I think Elena Dementieva will win a Slam and her results suggest she's coming closer and closer. And there are worse head cases in the game than her now -- she seems to have gotten over her nerves and her serve is good now for the most part. I honestly think she will win one. I think you're being too pessimistic about her.
I came away impressed with her performance in the Wimbledon semis (while wondering where the heck that reserve of poise was hidden in, say, the 2004 French Open final). But the, well, pessimist might point out that even when Dementieva plays the match of her life and comes within match point, she STILL can't close the door! Long as we're sipping truth serum here, Dementieva is one of those players who's very easy to like personally and tougher to warm to professionally.
Are your articles like rankings points? They are archived for a year or so and then ... do they just disappear? I'd like to maybe read some from, say, the LAST battle for No. 1.
Notice I'm defending a lot of points in Cincy next week. A mailed-in Mailbag and I'll fall in the rankings. Seriously, they're archived for about a year but with some creative research -- thanks, Old Man Google -- you can retrieve from much further back.
Tennis has a "tiebreak." There is no "tiebreaker." Enjoyed Strokes of Genius minus this error that you share with John McEnroe. Are you two trying to add this new term to the tennis lexicon?
Like calling a major a "Grand Slam," I think it's one of those technical errors that's hardened into acceptable parlance.
During the European swing, much was made about Melanie Oudin and Alexa Glatch, yet neither has received a single main-draw wild card from a U.S. tourney this summer. What gives?
True that. Oudin used up her wild cards earlier in the season and will be a qualifier the rest of the way. She's already in the U.S. Open field, though.
Are there any plans to have a long-awaited celebratory night for Andre Agassi at the opening-night ceremonies of the U.S. Open this year?
As a matter of fact, yes.
Here's what you can call your Australian Open Mailbag updates -- a "vegebite." So, you've got your vegebites, baguettes, crumpets and slices. What do you think?
Top that and a prize is yours.
First, thanks to Querrey for filling in last week. (And he won the Los Angeles Open to boot.)
Check out Ben Rotherberg's new tennis site.
Another reminder: The exceptional tennis documentary Unstrung is out on DVD. Particularly fun to look back and assess the various divergent paths of the protagonists.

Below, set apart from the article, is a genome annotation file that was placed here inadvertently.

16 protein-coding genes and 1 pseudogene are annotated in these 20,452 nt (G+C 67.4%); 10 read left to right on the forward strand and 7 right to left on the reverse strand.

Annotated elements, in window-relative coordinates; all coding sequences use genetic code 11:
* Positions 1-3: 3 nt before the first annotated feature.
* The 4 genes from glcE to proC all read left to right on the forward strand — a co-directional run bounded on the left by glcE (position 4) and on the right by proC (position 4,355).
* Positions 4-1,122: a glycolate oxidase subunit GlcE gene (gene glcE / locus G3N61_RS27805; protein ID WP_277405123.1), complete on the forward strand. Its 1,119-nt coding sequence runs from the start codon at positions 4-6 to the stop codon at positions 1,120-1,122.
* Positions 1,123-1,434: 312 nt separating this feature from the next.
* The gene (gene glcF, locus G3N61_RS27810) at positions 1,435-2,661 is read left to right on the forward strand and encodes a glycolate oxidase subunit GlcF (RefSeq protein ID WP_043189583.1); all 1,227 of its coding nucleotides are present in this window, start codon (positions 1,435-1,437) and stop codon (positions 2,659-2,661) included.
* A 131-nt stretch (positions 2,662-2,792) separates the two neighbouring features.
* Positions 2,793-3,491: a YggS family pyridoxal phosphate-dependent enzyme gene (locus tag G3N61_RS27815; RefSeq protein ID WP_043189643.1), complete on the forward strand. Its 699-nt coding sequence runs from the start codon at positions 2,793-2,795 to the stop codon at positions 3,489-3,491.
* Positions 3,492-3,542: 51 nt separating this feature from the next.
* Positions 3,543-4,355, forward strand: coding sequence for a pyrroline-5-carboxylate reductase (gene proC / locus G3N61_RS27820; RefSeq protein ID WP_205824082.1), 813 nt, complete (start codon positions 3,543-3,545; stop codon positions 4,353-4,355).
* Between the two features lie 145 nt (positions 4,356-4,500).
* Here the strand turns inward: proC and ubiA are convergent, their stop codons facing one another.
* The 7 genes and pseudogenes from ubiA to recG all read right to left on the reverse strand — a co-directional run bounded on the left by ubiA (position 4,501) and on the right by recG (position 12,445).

Jim of New York City: "As a reminder for Montreal/New York, this clip's first point showcases Nadal's movement when he is 100 percent healthy. If Nadal doesn't move this well, he has little chance of winning, and none if he ever plays Federer."
Thanks to Shawn Frost: "Here's a quick blurb on players training at the University of Miami (I went to grad school at UM and never realized so many of the tour players worked out there). It was sent to me by a friend who approached Andy Murray this week for an autograph during one of his practice sessions. Apparently, he was accommodating and friendly ... cheers!"
Ladies and gentlemen, introducing the lovely, the talented Vania King.
Robert B. Melbourne, Fla: "Despite his talent in tennis, Roy Emerson apparently lacks the gift of foresight."
Corey Huber of Regina, Saskatchewan: "Remember back in January when a lot of talk was about Nadal's new outfits? A certain sports journalist predicted that if there was ever a shakeup in Nadal's confidence, he wouldn't be surprised to see the sleeveless shirts reappear and thus, allow the 'guns' to be back on full display. Guess what has shown up in Montreal?"
The Bryan Brothers Band featuring David Baron will perform three songs on Arthur Ashe Kids' Day at the U.S. Open. The songs are from their debut album, Let It Rip, which will be released Sept. 1.
Terry House of West Hollywood: "Now see what you've started."
Omess Guichard of London, Canada, submits a Federer fan song.
Have a great week, everyone!